One such evolution is the texture of the earth. “That’s where the real balance is.”
No photos are allowed of The   Earth Room, repelling what might otherwise become a hoard of Instagrammers making their way up the stairs. “It was just an effort to make it look more like earth,” he said. They’ve endured struggles for tenants’ rights and a luxury renovation when the building fell into the hands of developers. In fact, mushrooms and grass have sprouted, large dragonflies have hatched from subterranean nests, and a visitor even once threw a can of black beans on the dirt. The way The   Earth Room shelters a small parcel of dirt, keeping it fresh and protecting it, draws out our ancestral connection to the material. “A lot of people will walk right by it not knowing that’s it.”
Walter De Maria, Lightning Field, 1977. Tall, gregarious, and preternaturally youthful (a result of dirt therapy?), he has thought more about this particular piece than just about anyone. What you take away from standing in front of the dark, musty expanse is what you bring to it. “If there are times I feel I’m getting inundated, I’ll flip the lights on.”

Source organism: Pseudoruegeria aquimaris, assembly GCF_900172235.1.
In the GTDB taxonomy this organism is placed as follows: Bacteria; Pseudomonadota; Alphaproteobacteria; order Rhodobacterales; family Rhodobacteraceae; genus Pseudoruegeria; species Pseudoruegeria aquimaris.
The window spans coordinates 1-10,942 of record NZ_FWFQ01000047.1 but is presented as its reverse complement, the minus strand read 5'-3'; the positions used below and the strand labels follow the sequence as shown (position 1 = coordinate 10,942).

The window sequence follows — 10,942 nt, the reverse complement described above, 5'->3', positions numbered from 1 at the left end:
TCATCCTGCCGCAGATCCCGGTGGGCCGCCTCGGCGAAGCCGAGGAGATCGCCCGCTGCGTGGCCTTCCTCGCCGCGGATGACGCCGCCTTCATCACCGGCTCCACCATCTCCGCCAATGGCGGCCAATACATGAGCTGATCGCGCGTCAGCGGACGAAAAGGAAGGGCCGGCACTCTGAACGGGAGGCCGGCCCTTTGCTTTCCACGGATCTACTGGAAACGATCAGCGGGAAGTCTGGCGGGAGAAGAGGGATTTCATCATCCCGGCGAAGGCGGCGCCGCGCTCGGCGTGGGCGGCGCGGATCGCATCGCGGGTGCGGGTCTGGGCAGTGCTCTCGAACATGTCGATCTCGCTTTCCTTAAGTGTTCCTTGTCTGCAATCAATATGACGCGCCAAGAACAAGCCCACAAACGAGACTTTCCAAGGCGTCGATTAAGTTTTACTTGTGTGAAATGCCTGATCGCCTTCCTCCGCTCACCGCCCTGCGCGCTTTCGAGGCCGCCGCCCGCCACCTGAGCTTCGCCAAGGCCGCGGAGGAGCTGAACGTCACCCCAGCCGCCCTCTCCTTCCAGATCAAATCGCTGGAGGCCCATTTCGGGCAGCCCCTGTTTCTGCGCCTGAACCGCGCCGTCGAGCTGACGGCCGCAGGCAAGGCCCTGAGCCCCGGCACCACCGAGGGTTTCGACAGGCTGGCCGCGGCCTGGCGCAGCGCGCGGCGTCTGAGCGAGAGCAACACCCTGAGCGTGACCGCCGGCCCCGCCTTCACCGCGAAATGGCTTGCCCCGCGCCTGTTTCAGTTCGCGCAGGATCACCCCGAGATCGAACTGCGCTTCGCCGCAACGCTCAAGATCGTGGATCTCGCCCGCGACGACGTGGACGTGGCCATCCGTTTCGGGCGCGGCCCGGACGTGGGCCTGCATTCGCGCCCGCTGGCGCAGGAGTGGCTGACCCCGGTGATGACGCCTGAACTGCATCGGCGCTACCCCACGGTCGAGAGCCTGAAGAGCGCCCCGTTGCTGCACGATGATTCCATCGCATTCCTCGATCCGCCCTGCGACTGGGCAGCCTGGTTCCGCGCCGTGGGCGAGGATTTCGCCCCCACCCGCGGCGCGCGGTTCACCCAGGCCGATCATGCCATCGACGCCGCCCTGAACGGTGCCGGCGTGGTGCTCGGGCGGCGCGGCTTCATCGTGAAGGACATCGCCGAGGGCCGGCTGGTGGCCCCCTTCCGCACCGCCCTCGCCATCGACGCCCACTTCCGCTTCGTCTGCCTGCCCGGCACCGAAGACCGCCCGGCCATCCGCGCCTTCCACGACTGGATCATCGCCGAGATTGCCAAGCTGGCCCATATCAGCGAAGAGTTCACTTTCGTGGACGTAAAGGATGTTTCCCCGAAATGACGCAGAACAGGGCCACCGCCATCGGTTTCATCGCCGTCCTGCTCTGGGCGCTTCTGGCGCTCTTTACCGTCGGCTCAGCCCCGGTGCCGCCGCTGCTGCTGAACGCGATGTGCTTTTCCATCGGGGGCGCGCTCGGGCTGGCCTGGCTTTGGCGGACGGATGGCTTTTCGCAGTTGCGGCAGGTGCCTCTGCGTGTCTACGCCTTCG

De Maria’s work is about sensory experience: the sheer feeling of being in the presence of so much earth. “There are days when not   ten minutes go by without someone,” Dilworth explained. Photo: John Cliett
De Maria himself stayed silent on the work’s significance, though it came at the peak of the artist’s career. Dilworth sees a particular message coming to the fore more recently, however, about our increasing isolation from earth and our impact on the planet as climate change becomes more blatant. “I’d love to see an Earth Room out in the country,” Dilworth said. De Maria described   The   Earth Room as a “minimal horizontal interior earth sculpture.” Accurate, but possibly unhelpful for those seeking a deeper message. De Maria was part of the 1970s Land Art movement that included such compatriots as Robert Smithson, of Spiral Jetty fame, and Michael Heizer, whose City is an enormous monument complex in the Nevada desert still under construction.